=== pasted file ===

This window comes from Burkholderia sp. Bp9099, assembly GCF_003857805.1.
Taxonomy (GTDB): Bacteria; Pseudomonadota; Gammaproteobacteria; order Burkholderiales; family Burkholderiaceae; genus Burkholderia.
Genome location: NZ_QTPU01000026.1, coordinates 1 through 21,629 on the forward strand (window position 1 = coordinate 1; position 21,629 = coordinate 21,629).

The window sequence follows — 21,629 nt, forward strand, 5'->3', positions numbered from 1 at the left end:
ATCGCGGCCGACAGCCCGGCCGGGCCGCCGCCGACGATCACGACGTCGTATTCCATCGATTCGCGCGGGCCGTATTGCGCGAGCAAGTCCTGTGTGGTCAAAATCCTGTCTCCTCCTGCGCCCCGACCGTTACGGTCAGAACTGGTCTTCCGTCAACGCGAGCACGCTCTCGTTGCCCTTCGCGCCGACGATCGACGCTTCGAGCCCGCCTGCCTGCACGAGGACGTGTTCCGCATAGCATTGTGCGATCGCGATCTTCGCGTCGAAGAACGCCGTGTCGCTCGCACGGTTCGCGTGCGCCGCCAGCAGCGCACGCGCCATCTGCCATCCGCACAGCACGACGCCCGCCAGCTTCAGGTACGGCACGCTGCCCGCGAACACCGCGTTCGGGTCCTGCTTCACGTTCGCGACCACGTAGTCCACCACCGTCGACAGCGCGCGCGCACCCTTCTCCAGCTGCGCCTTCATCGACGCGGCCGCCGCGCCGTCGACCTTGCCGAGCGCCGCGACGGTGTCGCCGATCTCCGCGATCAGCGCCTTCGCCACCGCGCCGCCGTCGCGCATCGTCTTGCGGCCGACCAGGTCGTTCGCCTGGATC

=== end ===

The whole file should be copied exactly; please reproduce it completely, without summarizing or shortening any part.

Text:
This window comes from Burkholderia sp. Bp9099, assembly GCF_003857805.1.
Taxonomy (GTDB): Bacteria; Pseudomonadota; Gammaproteobacteria; order Burkholderiales; family Burkholderiaceae; genus Burkholderia.
Genome location: NZ_QTPU01000026.1, coordinates 1 through 21,629 on the forward strand (window position 1 = coordinate 1; position 21,629 = coordinate 21,629).

The window sequence follows — 21,629 nt, forward strand, 5'->3', positions numbered from 1 at the left end:
ATCGCGGCCGACAGCCCGGCCGGGCCGCCGCCGACGATCACGACGTCGTATTCCATCGATTCGCGCGGGCCGTATTGCGCGAGCAAGTCCTGTGTGGTCAAAATCCTGTCTCCTCCTGCGCCCCGACCGTTACGGTCAGAACTGGTCTTCCGTCAACGCGAGCACGCTCTCGTTGCCCTTCGCGCCGACGATCGACGCTTCGAGCCCGCCTGCCTGCACGAGGACGTGTTCCGCATAGCATTGTGCGATCGCGATCTTCGCGTCGAAGAACGCCGTGTCGCTCGCACGGTTCGCGTGCGCCGCCAGCAGCGCACGCGCCATCTGCCATCCGCACAGCACGACGCCCGCCAGCTTCAGGTACGGCACGCTGCCCGCGAACACCGCGTTCGGGTCCTGCTTCACGTTCGCGACCACGTAGTCCACCACCGTCGACAGCGCGCGCGCACCCTTCTCCAGCTGCGCCTTCATCGACGCGGCCGCCGCGCCGTCGACCTTGCCGAGCGCCGCGACGGTGTCGCCGATCTCCGCGATCAGCGCCTTCGCCACCGCGCCGCCGTCGCGCATCGTCTTGCGGCCGACCAGGTCGTTCGCCTGGATC